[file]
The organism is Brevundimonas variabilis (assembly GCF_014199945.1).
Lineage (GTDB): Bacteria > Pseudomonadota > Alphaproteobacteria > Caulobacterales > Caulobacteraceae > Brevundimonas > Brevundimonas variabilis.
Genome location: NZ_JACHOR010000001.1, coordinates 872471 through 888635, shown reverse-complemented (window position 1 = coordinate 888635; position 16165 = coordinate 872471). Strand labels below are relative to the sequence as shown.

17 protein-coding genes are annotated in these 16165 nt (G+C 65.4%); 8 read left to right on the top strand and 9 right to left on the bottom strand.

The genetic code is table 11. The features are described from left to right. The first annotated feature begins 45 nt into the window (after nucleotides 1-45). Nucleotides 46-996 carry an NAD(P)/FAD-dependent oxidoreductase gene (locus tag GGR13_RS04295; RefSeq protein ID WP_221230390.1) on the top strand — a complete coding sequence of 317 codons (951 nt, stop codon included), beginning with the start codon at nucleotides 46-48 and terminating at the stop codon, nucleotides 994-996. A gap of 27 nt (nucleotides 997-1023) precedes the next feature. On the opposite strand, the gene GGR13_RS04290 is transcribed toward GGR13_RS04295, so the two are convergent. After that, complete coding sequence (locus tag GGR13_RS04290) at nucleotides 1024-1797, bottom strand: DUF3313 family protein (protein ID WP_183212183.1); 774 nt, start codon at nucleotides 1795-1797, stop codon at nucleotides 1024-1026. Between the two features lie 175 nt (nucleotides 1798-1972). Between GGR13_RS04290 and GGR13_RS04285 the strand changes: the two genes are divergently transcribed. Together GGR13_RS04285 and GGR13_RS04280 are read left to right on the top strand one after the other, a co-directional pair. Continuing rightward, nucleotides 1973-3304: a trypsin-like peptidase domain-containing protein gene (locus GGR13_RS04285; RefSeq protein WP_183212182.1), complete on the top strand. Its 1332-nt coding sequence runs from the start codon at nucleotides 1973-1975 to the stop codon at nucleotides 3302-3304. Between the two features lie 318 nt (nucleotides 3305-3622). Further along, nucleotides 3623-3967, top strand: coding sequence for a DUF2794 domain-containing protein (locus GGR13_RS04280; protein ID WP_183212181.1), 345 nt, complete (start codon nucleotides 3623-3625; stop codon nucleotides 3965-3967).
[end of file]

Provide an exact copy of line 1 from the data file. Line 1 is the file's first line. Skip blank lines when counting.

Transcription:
The organism is Brevundimonas variabilis (assembly GCF_014199945.1).